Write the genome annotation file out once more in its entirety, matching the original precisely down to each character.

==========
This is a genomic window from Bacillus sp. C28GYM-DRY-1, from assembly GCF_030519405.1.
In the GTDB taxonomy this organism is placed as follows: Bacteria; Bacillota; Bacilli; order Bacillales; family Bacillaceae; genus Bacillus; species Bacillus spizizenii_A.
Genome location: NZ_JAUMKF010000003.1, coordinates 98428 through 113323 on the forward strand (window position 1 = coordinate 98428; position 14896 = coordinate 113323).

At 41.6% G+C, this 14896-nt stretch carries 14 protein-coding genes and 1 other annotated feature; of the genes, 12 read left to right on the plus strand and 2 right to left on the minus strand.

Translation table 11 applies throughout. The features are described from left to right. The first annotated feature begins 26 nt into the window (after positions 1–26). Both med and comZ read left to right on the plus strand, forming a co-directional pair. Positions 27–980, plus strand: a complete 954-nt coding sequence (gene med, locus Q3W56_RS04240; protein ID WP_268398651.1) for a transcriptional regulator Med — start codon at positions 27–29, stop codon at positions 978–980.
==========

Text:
This is a genomic window from Bacillus sp. C28GYM-DRY-1, from assembly GCF_030519405.1.
In the GTDB taxonomy this organism is placed as follows: Bacteria; Bacillota; Bacilli; order Bacillales; family Bacillaceae; genus Bacillus; species Bacillus spizizenii_A.
Genome location: NZ_JAUMKF010000003.1, coordinates 98428 through 113323 on the forward strand (window position 1 = coordinate 98428; position 14896 = coordinate 113323).

At 41.6% G+C, this 14896-nt stretch carries 14 protein-coding genes and 1 other annotated feature; of the genes, 12 read left to right on the plus strand and 2 right to left on the minus strand.

Translation table 11 applies throughout. The features are described from left to right. The first annotated feature begins 26 nt into the window (after positions 1–26). Both med and comZ read left to right on the plus strand, forming a co-directional pair. Positions 27–980, plus strand: a complete 954-nt coding sequence (gene med, locus Q3W56_RS04240; protein ID WP_268398651.1) for a transcriptional regulator Med — start codon at positions 27–29, stop codon at positions 978–980.